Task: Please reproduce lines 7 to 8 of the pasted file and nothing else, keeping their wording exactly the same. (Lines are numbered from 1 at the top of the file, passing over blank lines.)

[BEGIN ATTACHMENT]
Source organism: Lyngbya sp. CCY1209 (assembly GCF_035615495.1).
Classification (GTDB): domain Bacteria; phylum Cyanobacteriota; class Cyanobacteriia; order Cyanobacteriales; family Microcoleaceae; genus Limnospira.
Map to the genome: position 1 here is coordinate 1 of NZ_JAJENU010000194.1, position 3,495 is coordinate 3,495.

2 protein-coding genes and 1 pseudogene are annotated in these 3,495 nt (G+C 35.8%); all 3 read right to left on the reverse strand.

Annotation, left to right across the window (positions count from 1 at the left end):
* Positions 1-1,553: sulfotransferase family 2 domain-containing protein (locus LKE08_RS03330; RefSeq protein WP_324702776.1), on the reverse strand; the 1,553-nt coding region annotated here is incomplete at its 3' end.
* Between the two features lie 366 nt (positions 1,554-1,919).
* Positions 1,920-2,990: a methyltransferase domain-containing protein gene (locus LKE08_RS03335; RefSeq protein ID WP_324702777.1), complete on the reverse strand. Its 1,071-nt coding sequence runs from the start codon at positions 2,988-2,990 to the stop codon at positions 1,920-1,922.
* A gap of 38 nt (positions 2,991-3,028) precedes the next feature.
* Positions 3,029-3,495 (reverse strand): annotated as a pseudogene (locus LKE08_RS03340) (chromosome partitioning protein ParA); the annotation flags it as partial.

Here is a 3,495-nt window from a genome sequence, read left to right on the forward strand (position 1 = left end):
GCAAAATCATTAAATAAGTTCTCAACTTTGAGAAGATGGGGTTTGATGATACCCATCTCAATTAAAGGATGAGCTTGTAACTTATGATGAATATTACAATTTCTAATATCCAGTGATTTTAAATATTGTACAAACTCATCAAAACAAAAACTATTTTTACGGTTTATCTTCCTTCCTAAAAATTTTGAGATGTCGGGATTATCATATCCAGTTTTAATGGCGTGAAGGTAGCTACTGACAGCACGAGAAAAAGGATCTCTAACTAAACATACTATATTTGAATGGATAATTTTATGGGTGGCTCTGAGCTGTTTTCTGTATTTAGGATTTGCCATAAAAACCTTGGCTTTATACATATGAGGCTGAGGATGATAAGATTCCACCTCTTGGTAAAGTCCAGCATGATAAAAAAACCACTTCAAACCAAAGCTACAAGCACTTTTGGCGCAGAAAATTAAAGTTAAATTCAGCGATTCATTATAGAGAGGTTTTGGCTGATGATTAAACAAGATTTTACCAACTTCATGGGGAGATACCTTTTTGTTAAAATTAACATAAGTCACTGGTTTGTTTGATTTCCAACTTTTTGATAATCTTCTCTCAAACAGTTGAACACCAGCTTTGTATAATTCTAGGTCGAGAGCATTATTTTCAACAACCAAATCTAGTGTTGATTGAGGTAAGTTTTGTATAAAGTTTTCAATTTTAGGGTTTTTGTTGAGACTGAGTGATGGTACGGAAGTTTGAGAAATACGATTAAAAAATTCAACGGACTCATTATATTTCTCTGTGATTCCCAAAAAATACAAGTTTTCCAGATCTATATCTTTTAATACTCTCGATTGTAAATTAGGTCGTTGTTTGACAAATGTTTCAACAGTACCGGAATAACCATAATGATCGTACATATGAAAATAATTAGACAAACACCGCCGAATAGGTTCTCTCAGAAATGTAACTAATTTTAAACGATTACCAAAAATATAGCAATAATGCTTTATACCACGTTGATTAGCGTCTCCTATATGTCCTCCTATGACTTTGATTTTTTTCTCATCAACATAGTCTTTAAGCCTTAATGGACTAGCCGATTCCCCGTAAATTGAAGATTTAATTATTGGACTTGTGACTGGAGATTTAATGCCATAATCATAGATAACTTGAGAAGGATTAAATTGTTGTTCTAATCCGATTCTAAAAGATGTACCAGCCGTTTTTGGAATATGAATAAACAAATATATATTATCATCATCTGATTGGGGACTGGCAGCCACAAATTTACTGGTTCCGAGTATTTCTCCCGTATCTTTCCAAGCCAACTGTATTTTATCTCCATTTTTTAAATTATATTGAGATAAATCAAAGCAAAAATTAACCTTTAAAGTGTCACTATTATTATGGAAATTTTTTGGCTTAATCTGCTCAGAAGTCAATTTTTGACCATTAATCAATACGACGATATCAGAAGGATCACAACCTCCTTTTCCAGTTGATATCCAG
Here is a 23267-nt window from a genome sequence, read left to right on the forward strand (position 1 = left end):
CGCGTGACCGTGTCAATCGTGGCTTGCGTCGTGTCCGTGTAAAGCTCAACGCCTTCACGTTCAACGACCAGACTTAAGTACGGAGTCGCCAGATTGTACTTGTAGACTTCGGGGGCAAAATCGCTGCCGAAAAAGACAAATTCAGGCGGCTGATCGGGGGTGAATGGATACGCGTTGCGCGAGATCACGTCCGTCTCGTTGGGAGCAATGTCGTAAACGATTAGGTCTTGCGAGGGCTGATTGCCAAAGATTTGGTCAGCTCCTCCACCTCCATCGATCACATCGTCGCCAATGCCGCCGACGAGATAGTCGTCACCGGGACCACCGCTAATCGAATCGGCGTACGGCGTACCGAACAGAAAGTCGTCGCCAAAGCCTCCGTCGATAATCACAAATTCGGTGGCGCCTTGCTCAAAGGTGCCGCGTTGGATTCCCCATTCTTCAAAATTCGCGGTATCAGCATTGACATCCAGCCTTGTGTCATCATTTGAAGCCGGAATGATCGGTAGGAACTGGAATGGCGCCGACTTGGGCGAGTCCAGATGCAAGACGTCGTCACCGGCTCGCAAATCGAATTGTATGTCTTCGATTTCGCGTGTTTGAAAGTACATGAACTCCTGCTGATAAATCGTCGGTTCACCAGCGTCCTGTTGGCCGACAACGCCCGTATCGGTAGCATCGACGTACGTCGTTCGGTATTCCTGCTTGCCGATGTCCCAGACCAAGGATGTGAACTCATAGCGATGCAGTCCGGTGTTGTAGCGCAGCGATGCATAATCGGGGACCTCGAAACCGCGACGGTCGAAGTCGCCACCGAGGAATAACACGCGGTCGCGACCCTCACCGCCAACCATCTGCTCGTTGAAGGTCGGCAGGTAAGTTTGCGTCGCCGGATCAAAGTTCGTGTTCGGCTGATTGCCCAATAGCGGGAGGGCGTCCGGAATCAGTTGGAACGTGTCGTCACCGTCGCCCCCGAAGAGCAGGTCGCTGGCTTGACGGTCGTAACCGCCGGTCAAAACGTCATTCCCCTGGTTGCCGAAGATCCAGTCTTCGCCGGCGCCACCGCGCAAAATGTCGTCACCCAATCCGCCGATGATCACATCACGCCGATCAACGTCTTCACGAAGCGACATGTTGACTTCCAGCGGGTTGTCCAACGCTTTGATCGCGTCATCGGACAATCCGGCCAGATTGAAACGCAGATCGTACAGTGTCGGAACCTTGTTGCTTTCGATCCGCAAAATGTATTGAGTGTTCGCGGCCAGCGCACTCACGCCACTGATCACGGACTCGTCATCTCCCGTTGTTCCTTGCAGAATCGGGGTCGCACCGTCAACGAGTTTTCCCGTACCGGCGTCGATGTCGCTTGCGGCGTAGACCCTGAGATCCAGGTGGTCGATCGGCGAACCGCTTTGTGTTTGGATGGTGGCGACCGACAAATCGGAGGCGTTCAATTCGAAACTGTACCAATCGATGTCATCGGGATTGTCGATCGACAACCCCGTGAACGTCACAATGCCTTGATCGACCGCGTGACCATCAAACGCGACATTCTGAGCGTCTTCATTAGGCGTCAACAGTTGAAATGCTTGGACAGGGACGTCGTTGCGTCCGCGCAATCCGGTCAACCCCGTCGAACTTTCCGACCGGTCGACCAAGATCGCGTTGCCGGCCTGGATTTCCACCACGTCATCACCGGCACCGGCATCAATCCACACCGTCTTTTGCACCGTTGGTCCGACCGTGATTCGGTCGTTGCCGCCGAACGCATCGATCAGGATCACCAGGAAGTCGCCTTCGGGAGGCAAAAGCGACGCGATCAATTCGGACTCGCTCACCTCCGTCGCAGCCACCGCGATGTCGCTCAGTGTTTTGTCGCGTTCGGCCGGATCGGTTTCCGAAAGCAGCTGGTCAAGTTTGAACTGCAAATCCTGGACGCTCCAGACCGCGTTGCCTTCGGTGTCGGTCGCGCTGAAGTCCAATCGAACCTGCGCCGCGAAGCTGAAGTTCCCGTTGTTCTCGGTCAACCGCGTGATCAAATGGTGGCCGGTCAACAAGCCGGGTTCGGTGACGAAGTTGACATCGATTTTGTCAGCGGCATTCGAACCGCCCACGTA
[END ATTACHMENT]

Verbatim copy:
* Between the two features lie 366 nt (positions 1,554-1,919).
* Positions 1,920-2,990: a methyltransferase domain-containing protein gene (locus LKE08_RS03335; RefSeq protein ID WP_324702777.1), complete on the reverse strand. Its 1,071-nt coding sequence runs from the start codon at positions 2,988-2,990 to the stop codon at positions 1,920-1,922.